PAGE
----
Well this thesis isn’t going to write itself. I’m aching to just sit down and write it, but between the hours in the car, learning a new language each time I step out of it, scrounging for some crones or schlubbys to pay for a toilet on the road, finding dog food in yet another city, and tracking down our Airbnb host, there’s not much energy left for organizing my wayward thoughts.
After the 24 heures de Tallinn-Berlin, it’s clear that an intervention is needed. Alrik cuts through the noise. He rents me a blank room with wifi and a desk in front of a window overlooking green gardens in deserted Nancy, in the Lorraine. I have ten days to write the remaining thirty pages. I know I can do it. I’m ready, eager, and exhausted. But no more excuses.
It’s time to work, and that calls for solitary. I’m allowed a two-hour walk in the woods each morning to clear my thoughts and circulate the humors. I’m aware that boars are watching us from the shadows. Tibby smells them all around us and the woodland paths are ploughed muddy by their snouts. Idea associations bolt out of the leaves that I’m shuffling. Panting through the undergrowth, I blather the possibilities into my cell phone’s voice app while a befuddled Alrik and Tibby listen. I go home and transcribe. This thing is starting to take shape.
The thesis is about what ballet companies can change to be more welcoming to African American dancers, and how to make ballet relevant to racially diverse audiences. Ten days of reading, mapping, summarizing, editing, and one day, it’s done. I’m proud, satisfied, relieved, doubtful, and sad.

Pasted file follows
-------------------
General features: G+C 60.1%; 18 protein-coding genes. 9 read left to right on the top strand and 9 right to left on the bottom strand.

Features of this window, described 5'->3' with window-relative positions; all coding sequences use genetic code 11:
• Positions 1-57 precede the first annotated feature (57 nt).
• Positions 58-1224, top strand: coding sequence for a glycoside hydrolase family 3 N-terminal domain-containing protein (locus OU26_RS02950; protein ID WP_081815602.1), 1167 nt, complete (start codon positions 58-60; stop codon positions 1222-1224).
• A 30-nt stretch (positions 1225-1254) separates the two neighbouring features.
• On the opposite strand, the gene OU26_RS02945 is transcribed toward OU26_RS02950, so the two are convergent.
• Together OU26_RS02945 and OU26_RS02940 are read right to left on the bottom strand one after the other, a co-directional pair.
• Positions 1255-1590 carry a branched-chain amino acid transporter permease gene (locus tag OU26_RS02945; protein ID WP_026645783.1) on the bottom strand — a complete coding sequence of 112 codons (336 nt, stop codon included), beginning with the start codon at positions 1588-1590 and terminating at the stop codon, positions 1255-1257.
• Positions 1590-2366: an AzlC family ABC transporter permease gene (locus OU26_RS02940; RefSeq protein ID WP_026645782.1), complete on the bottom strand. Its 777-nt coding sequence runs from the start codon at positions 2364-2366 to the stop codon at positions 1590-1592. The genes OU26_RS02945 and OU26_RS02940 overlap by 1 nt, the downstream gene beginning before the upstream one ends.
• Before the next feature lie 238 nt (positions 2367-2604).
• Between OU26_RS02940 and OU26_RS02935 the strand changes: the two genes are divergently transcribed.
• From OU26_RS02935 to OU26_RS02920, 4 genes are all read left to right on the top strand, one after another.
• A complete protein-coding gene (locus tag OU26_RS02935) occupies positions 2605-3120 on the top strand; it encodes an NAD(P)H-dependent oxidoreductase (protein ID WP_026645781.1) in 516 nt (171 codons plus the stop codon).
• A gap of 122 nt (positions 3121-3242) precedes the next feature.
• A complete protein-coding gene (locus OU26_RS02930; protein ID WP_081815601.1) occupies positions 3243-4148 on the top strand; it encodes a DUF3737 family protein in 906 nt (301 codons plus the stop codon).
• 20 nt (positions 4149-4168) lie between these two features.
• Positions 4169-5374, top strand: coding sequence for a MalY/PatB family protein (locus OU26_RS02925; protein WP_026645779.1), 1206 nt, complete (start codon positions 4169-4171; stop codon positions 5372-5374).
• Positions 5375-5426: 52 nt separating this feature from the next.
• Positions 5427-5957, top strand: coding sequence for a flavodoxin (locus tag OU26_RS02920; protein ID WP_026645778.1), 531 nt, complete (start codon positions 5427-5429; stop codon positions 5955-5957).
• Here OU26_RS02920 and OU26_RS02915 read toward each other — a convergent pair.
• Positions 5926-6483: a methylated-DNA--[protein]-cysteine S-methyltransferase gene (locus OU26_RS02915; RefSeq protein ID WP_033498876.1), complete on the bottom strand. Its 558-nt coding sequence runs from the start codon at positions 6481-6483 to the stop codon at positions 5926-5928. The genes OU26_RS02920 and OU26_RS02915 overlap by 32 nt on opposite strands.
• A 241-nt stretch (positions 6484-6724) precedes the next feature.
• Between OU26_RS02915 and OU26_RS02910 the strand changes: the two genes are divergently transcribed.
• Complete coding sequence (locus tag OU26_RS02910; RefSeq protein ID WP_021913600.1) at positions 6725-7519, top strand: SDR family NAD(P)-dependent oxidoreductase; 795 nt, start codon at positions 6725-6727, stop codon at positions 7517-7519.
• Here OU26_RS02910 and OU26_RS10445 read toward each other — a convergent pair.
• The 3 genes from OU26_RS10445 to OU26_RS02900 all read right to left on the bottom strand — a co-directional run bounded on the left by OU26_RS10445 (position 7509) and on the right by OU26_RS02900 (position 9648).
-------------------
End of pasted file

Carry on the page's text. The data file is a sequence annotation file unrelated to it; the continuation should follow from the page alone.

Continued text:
I want to celebrate with a night out for the best tarte flambée in or outside of Alsace. Place Stanislas, named after its beloved Prussian benefactor, father-in-law to Louis XV, gives Versailles a run for its money. The huge square is filled with thousands of spectators on a night of lights projected on the baroque architecture. This form of installation artertainment is gaining in popularity. We’ve seen it in the Quartier des Spectacles, Montreal, to enliven chilly winter nights; at Akshardham Temple, Delhi, to remind the faithful of their myths; and in Rome, as a stand-in for a visit of the ceiling of the overburdened Sistine Chapel. But, I’ve lost track of the days: we’re leaving tomorrow. No time for a visit to Baccarat’s crystal factory, or to the caves de Champagne. We’re due in Brussels by 3 PM.
Instead, we stop by the baguette vending machine a few times. A built-in bread oven and dispenser pushes out a smelly, delicious, warm loaf for 1 euro. It can bake up to 200 loaves a day on your street corner. Don’t you want one in your neighborhood? That’s because you don’t have a boulangerie. Half the French love it for the convenience, and half of them hate it because it threatens the local baker. Which brings me back to food as cultural heritage. I haven’t given it up. It’s my long-term plan, when I have a sense of how this cultural industry thing works. I'll be an advocate for dancers first, then I'll evangelize the cheesy gospel later.